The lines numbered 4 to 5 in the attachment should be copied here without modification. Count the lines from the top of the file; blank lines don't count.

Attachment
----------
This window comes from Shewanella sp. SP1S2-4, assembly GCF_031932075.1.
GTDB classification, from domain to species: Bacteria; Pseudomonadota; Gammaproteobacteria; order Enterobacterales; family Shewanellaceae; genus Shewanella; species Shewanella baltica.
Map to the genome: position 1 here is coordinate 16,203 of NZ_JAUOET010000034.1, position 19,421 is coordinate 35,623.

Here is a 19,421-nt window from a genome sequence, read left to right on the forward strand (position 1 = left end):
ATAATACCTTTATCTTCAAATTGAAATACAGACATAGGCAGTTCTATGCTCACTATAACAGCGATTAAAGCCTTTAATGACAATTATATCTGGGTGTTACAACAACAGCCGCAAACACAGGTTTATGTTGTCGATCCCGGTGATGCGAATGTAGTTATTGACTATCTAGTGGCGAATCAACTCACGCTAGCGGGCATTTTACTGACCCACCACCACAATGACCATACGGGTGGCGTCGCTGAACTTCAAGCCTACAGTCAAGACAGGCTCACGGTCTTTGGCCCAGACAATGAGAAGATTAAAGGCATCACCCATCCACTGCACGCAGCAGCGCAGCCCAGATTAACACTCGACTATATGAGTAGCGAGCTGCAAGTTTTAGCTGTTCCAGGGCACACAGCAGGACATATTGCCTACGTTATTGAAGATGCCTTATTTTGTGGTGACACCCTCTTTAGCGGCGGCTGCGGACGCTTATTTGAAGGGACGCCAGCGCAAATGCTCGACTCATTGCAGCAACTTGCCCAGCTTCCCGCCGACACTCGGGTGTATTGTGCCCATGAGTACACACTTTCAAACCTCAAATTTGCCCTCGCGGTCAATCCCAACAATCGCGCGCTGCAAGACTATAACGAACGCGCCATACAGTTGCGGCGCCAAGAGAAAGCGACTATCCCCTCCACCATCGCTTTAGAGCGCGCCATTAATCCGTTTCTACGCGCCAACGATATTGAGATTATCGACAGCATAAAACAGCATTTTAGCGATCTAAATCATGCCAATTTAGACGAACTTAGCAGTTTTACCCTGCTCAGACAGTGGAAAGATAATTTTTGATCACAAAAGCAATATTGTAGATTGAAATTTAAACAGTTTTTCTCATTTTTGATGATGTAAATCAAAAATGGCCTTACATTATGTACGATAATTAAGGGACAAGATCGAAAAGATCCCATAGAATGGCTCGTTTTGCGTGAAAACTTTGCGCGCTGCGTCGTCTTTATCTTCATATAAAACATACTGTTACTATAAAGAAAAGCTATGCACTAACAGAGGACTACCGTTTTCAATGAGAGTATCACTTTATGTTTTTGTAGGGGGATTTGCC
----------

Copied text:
Here is a 19,421-nt window from a genome sequence, read left to right on the forward strand (position 1 = left end):
ATAATACCTTTATCTTCAAATTGAAATACAGACATAGGCAGTTCTATGCTCACTATAACAGCGATTAAAGCCTTTAATGACAATTATATCTGGGTGTTACAACAACAGCCGCAAACACAGGTTTATGTTGTCGATCCCGGTGATGCGAATGTAGTTATTGACTATCTAGTGGCGAATCAACTCACGCTAGCGGGCATTTTACTGACCCACCACCACAATGACCATACGGGTGGCGTCGCTGAACTTCAAGCCTACAGTCAAGACAGGCTCACGGTCTTTGGCCCAGACAATGAGAAGATTAAAGGCATCACCCATCCACTGCACGCAGCAGCGCAGCCCAGATTAACACTCGACTATATGAGTAGCGAGCTGCAAGTTTTAGCTGTTCCAGGGCACACAGCAGGACATATTGCCTACGTTATTGAAGATGCCTTATTTTGTGGTGACACCCTCTTTAGCGGCGGCTGCGGACGCTTATTTGAAGGGACGCCAGCGCAAATGCTCGACTCATTGCAGCAACTTGCCCAGCTTCCCGCCGACACTCGGGTGTATTGTGCCCATGAGTACACACTTTCAAACCTCAAATTTGCCCTCGCGGTCAATCCCAACAATCGCGCGCTGCAAGACTATAACGAACGCGCCATACAGTTGCGGCGCCAAGAGAAAGCGACTATCCCCTCCACCATCGCTTTAGAGCGCGCCATTAATCCGTTTCTACGCGCCAACGATATTGAGATTATCGACAGCATAAAACAGCATTTTAGCGATCTAAATCATGCCAATTTAGACGAACTTAGCAGTTTTACCCTGCTCAGACAGTGGAAAGATAATTTTTGATCACAAAAGCAATATTGTAGATTGAAATTTAAACAGTTTTTCTCATTTTTGATGATGTAAATCAAAAATGGCCTTACATTATGTACGATAATTAAGGGACAAGATCGAAAAGATCCCATAGAATGGCTCGTTTTGCGTGAAAACTTTGCGCGCTGCGTCGTCTTTATCTTCATATAAAACATACTGTTACTATAAAGAAAAGCTATGCACTAACAGAGGACTACCGTTTTCAATGAGAGTATCACTTTATGTTTTTGTAGGGGGATTTGCC